If you're curious about our ingredients and process, please see our page about that very topic.

Back when we were just starting out, I filmed this video of how I make Fire in the Hole Campfire Soap:

 It's kind of funny to watch that video now, because I'm making only one batch at a time (that's 35 bars), where as now we routinely make five batches at a time (a process called "masterbatching," which is extensively outlined here... and yes, I did say MASTERBATCHING). This efficiency has enabled us to save time, which of course saves money.

Not only that, instead of painstakingly taking temperature readings every few minutes and heating up the oils, we now do what's called "room temperature soaping." This is still cold process soapmaking (to read more about cold process soapmaking, I recommend checking out The Soap Queen's extensive series on the subject), but it's done differently than most people make cold process soap. We pre-make all the lye and water mixture so it's cool and doesn't cause the soap to harden as quickly while we're mixing it.

And since we've been making soap for several years now, unless we're making a new type of soap, we don't keep such painstaking notes about how long the mix takes to achieve "trace" (the consistency of paint, basically).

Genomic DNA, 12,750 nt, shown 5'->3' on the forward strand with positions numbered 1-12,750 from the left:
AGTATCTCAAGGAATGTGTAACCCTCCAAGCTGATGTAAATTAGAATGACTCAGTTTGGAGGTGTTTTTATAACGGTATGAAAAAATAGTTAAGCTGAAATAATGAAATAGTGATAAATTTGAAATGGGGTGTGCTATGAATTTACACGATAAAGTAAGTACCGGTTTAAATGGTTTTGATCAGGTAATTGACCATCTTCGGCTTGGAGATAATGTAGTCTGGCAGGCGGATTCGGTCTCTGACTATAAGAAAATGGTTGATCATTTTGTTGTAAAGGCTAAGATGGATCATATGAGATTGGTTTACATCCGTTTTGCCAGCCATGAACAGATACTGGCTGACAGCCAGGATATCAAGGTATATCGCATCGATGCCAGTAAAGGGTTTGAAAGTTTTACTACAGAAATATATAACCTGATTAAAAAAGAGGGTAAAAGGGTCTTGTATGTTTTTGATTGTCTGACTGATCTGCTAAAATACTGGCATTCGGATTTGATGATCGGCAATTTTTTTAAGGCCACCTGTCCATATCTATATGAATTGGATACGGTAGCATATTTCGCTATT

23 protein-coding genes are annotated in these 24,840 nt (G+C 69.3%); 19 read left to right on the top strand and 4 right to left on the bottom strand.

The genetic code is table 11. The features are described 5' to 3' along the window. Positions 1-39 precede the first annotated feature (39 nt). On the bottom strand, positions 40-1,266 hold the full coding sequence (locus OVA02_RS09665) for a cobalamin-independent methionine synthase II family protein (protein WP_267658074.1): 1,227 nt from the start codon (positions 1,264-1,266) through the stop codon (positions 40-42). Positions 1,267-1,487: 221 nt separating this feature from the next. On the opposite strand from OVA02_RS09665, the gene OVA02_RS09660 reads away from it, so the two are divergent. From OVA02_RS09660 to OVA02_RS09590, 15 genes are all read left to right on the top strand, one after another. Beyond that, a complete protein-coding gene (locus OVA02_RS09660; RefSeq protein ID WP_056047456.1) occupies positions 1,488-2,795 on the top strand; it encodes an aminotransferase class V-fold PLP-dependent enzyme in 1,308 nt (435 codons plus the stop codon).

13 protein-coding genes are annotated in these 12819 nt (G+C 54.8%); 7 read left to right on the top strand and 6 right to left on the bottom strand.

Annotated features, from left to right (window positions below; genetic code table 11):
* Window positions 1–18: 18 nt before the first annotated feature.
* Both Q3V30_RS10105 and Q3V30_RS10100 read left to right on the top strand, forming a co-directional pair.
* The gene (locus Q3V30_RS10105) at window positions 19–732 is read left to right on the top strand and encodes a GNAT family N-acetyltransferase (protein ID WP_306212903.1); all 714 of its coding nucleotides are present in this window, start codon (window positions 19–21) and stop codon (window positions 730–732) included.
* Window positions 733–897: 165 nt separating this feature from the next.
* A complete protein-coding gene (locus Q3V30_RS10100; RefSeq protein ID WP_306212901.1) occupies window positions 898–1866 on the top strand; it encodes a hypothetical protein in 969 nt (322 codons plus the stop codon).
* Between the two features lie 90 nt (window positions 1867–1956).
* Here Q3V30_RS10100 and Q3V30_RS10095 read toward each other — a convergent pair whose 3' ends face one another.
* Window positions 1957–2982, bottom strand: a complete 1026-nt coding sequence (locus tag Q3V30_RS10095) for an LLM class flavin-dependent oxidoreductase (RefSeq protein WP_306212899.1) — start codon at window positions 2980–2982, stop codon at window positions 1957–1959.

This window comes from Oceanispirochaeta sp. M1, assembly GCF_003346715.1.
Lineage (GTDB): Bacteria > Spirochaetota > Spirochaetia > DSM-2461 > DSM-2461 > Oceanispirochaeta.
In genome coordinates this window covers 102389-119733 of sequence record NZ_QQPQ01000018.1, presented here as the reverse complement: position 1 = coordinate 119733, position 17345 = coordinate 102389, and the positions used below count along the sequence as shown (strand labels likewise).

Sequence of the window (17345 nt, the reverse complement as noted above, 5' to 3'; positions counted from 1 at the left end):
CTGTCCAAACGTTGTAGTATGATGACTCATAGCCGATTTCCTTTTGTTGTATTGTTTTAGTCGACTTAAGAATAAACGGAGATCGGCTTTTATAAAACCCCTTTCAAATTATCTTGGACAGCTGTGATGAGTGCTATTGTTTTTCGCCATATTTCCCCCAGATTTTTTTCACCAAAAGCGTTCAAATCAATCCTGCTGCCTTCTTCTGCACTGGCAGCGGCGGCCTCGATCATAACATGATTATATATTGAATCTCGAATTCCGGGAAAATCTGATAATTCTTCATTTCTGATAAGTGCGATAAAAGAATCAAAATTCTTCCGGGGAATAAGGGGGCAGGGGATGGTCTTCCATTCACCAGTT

So things are muuuuuch simpler than shown in this video.

Even still, the process of making soap by hand is kind of ridiculously complicated, considering that we could just go buy soap at the grocery store.

Maybe it's time to make a new video showing Russ making the soap.

Why bother?

So, why do we prefer to make handmade cold process soap? People have different reasons for choosing to buy handmade soap, but for us, it's all about scent. We can achieve the results we want and have made a commercially viable business by finding other people who like our scent combinations.

To read more about the philosophy behind our handmade soap, read "I have a mission."





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  5. How to stop criticism from ruining your day

Danielle Vincent Danielle Vincent
After more than 10 years as a corporate Digital Product Manager for such sites as Oprah.com, ABC.com, and ABCFamily.com, Danielle quit her career and pulled up her rubber gloves to make a living making and selling handmade soap as Outlaw Soaps.





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